Don’t miss the gigantic Garh Palace with its distinctive Hathi Pol and stunning frescoes, the crumbling Shikar Burj which served as a hunting lodge, Sukh Mahal where Rudyard Kipling stayed as the Rao’s house guest, and Phool Sagar Palace nestled in the dark Aravalli hills. And there is more. Pretty chhatris in all sizes top the hills, abound in Kesar Bagh, the private royal cremation grounds, and bloom into majestic beauty in the form of the 84-pillared cenotaph.
Bundi is the Hada Chauhans’ private home and has been so since 1342. The stone monuments, towering over the powder-blue walls of the town at its feet, ensure both the traveller and native don’t forget this. 🙂
Sukh Mahal on the fringes of Jait Sagar was built by Rao Raja Vishnu Singh (1773–1821) under the supervision of his Diwan Sukhram in 1776, after whom it is named. Rudyard Kipling wrote part of Kim whilst staying here as the Rao’s guest.
Shikar Burj, the former hunting lodge.
Nestled deep in the Aravalli hills, Phool Sagar Palace on the banks of Phool Sagar was the last residence of Rao Ranjit Singh.
5. Charms of a small town frozen in time
The sacred in the ordinary: My friendly neighbour with a vermilion tikka; A shrine dedicated to Bundi’s ruler, Rao Ummed Singh (1749–1804) who became a saint at age 42 and is still worshiped by the people of Bundi.
Cut off from modernism at large by virtue of its fortress walls, both man-made and natural, Bundi is the proverbial small Indian medieval town. With a population of just over a 100,000, the Old City with Garh Palace as its backdrop is a delightful maze of alleys populated with people, cows, dogs, chicken and pigs, and all forms of transport up to a few feet wide, in friendly camaraderie.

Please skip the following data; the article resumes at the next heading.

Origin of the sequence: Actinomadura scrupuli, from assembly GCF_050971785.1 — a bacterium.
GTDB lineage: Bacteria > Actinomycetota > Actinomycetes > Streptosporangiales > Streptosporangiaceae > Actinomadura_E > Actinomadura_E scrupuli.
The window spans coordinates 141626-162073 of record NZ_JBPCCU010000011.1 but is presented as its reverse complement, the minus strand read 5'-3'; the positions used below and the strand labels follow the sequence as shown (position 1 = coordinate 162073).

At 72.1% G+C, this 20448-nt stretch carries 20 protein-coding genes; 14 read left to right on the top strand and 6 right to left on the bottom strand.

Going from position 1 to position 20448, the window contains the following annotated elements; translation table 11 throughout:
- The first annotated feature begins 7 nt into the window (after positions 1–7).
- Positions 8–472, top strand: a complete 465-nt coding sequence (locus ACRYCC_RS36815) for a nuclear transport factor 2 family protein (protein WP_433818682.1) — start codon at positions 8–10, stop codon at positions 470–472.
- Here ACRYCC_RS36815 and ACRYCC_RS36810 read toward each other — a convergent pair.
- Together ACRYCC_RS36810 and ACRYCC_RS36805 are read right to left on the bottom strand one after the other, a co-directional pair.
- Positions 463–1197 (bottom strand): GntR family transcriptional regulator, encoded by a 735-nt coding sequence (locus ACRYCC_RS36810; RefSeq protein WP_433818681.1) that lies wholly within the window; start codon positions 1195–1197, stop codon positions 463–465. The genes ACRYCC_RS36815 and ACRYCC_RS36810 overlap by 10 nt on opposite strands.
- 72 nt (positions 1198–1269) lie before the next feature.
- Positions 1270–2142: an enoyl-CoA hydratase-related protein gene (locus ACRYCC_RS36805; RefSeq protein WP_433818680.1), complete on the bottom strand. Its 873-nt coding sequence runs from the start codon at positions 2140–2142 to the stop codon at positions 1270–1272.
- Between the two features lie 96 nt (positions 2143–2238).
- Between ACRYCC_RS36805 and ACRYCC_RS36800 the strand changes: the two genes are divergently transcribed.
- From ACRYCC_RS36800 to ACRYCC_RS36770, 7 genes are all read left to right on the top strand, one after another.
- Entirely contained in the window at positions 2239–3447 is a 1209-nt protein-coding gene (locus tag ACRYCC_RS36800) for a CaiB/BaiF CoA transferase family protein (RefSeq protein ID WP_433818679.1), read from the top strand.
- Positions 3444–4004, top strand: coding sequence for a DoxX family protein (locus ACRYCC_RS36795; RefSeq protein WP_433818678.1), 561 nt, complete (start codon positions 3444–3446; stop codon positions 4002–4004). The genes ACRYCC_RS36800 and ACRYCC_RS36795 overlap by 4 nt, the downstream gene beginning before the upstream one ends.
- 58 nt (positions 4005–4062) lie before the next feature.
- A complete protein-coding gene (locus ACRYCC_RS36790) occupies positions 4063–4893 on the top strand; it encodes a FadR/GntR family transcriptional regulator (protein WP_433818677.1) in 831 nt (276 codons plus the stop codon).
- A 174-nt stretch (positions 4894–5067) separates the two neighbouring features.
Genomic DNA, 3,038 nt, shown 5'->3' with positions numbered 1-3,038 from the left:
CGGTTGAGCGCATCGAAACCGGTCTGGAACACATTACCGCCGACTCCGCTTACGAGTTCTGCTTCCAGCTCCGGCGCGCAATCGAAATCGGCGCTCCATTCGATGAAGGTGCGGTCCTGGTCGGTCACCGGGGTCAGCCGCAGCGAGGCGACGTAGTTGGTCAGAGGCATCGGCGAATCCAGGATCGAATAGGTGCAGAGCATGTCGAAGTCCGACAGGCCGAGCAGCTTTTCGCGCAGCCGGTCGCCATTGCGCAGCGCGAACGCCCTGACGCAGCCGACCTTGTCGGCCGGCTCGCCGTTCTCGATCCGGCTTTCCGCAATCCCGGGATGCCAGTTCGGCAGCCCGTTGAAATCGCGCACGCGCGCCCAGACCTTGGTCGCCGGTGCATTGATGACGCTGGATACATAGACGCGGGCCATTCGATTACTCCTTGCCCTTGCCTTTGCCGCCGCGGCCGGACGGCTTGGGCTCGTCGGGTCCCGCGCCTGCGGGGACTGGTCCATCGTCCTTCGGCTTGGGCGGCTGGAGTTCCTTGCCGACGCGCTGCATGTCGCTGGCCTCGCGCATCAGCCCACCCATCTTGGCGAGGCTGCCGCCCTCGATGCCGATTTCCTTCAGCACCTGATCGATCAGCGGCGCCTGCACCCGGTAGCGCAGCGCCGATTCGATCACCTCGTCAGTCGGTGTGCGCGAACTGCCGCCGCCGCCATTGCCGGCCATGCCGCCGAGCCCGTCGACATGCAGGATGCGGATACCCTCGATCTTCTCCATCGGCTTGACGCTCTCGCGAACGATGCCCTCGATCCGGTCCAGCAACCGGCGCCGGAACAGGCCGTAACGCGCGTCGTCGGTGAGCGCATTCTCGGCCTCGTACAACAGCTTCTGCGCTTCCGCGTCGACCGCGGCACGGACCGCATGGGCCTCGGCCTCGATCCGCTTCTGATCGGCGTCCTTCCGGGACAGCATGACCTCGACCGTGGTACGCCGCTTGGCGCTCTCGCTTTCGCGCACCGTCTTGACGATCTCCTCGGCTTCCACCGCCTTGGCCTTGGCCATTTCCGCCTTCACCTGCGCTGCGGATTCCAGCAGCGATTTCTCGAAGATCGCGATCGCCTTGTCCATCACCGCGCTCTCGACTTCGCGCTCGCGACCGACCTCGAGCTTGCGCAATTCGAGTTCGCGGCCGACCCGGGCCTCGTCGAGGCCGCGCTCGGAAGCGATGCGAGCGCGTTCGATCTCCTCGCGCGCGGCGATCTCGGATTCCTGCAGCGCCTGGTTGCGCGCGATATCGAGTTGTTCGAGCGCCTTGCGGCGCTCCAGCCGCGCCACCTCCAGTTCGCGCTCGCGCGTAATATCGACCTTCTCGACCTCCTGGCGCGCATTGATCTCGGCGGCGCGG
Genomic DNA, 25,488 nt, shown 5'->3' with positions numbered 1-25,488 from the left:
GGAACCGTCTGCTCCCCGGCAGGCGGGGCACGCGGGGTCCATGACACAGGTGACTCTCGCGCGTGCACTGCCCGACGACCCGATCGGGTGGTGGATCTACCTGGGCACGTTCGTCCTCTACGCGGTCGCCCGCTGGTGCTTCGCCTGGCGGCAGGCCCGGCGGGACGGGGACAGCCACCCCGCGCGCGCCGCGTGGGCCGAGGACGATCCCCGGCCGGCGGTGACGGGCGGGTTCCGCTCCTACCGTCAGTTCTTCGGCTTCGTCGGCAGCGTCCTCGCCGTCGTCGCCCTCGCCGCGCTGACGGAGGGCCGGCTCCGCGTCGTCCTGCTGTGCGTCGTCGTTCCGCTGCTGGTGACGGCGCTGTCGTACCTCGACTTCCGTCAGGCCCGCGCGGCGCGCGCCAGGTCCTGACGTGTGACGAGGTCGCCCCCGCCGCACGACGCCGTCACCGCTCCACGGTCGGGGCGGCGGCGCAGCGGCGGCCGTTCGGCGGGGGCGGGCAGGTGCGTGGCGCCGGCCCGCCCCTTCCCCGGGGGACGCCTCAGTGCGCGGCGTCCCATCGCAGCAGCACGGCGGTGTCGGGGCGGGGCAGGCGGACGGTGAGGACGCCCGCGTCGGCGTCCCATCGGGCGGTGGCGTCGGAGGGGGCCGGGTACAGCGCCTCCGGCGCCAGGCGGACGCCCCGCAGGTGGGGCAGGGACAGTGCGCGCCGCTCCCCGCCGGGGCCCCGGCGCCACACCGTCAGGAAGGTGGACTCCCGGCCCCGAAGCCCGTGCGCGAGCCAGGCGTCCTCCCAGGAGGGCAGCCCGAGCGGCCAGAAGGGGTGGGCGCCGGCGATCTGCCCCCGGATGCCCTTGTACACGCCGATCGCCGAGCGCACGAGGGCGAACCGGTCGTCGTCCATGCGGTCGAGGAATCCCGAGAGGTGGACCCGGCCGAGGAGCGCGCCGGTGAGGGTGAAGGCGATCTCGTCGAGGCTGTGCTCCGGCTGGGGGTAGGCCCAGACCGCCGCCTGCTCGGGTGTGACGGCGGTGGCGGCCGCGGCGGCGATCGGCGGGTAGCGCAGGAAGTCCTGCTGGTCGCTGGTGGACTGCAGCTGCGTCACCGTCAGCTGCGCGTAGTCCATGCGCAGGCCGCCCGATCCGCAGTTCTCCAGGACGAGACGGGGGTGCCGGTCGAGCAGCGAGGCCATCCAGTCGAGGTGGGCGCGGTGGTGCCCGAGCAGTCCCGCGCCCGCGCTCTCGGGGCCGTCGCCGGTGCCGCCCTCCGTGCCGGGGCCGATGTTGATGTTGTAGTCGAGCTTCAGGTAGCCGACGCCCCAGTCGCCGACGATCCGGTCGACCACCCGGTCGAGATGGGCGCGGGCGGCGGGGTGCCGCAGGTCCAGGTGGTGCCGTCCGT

Be prepared to be invited to strangers’ homes for meals and being told their entire life stories at the drop of an uninvited hat. Sit in absolute silence, save for a few birds’ singing their hearts away, at one of the many lotus-covered lakes whilst dusk falls and the palaces get lit up. Have a delectable kachori and saccharine sweet chai in the company of a Rabari on the steps of a medieval store in a minuscule lane, savouring its timelessness.
There is something magical, I assure you, about walking through old city gates, looking up at narrow havelis with ornate balconies, warm greetings, and the lack of commercial tourism. Yes, the little town has majestic attractions, as I have written above. But what makes the entire Bundi experience unparalleled is its simplicity.
Chaugan Darwaza in the Old City at day break.
Lastly, what’s an old town without stories at every nook and corner. The elephant perched on the corner of the road leading out from Garh Palace was put up by Rao Raja Shatrushal Singh in 1707.
Shah Jahan, the Mughal emperor is said to have presented an elephant called Siva Prasad to the Rao for his “bravery, honesty and commitment.” The Rao fought many a battle seated on its back and had the statue made in its memory.
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- Guide: Kukkiji at Kukki’s World. His passion and knowledge of Bundi’s history and heritage is unmatched. Cell no. +91 98 2840 4527.
- Staying there: I stayed at Hotel Bundi Haveli, a 300-year-old haveli converted into a hotel, through makemytrip.com. The rooms are gorgeous, the food in the in-house restaurant delicious, and the staff get my 5 stars for professionalism and warmth.
- Getting to Bundi: I took the train from Delhi to Kotah, and a local bus from Kotah to Bundi.
- Getting around: Auto rickshaws are plentiful. The city itself, however, is tiny enough to explore on foot. For the excursions, I was ferried around on Kukkiji’s motorbike.
- How many days: Try and spend at least 3–4 days in Bundi.